Slowing things down can be a good thing. I’m not... I don’t have a general position about whether all this should go forward. And in fact in the genetics world I kind of annoy a lot of my friends by being a little more pro-regulation than they are. I do think that... things like direct-to-consumer genomic information are dangerous. And I would like to see people, instead of being able to get genetic information by spitting in a tube and sending their credit card number in the tube to 23andMe or Navigenics or another company, I’d like to see them have to have a learned intermediary, a geneticist, a physician, a genetic counsellor to help them understand that. So there are areas where I think those social constraints are actually useful and good things.
I do think more broadly the social constraints will vary a lot from place to place. The United States will largely be on the libertarian side, I believe, given our culture. Parts of Western Europe much less though. You look at, already technologies like assisted reproduction. Pretty much anything goes in the US. There’s almost no substantive regulation of assisted reproduction. In Europe it varies a lot. In some countries you have to be married in order to get IVF, in others you have to be a heterosexual couple in a long-standing relationship. In some countries you can’t become a mother if you’re over a certain age using technological devices. Lots of variation. Lots of variation within Europe. In general Europe has been more regulated than the United States. I think the real wild card here will be East Asia. South and East Asia, but particularly East Asia, with a different set of historically and culturally derived concerns. Maybe more regulated in some respects, if the party in China thinks that it could be unsettling, but a lot less regulated in other respects. Abortion is not nearly as big a deal in East Asia, culturally, historically, morally, as it is in Judeo-Christian derived cultures.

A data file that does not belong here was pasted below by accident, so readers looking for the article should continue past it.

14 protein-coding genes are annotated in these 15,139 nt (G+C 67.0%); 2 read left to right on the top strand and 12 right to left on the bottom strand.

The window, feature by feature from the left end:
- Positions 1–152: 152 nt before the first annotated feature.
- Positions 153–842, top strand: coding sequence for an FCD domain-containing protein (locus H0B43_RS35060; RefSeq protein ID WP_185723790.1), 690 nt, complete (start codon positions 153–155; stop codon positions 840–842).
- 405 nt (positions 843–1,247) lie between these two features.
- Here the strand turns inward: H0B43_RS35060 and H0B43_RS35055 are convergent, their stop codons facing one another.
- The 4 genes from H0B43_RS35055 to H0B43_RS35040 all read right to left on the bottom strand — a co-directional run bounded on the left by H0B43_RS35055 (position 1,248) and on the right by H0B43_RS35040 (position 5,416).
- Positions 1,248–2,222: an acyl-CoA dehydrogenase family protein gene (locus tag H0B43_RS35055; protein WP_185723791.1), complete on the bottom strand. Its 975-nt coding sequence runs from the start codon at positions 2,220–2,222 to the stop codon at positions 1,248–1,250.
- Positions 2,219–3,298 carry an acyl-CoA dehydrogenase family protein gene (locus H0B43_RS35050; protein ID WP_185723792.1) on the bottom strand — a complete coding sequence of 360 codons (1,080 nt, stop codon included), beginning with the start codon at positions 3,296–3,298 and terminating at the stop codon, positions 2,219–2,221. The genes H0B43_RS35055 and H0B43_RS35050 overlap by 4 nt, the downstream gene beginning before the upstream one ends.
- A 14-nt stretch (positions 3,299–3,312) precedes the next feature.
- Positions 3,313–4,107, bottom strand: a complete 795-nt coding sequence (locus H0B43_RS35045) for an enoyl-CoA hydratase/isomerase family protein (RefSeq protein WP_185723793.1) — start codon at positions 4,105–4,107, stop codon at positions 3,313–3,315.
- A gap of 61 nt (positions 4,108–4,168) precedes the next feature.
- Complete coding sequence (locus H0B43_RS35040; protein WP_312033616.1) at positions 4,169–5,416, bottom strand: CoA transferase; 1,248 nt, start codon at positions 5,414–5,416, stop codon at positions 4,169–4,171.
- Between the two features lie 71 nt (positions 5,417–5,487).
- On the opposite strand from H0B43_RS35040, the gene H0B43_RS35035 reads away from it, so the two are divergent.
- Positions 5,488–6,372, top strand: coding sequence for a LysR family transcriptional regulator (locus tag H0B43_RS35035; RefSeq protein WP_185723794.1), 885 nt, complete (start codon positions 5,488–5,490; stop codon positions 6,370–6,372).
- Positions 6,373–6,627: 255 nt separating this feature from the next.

So I think you’ll see a lot of variation around the world. My basic view is that we’ll never get the regulatory... nobody anywhere will ever get the regulatory side completely right. The question will be: Do we muddle through well or do we muddle through poorly? And I think the world will be complicated. Some things we will want to... Some things should be regulated fairly heavily, some should be regulated fairly lightly. If we’re lucky our actual regulatory systems will accurately capture that and not regulate the ones that should be regulated lightly heavily and the ones that should be regulated heavily lightly. But that’ll take some hard work and some good luck. Because regulatory systems are sometimes arbitrary and capricious.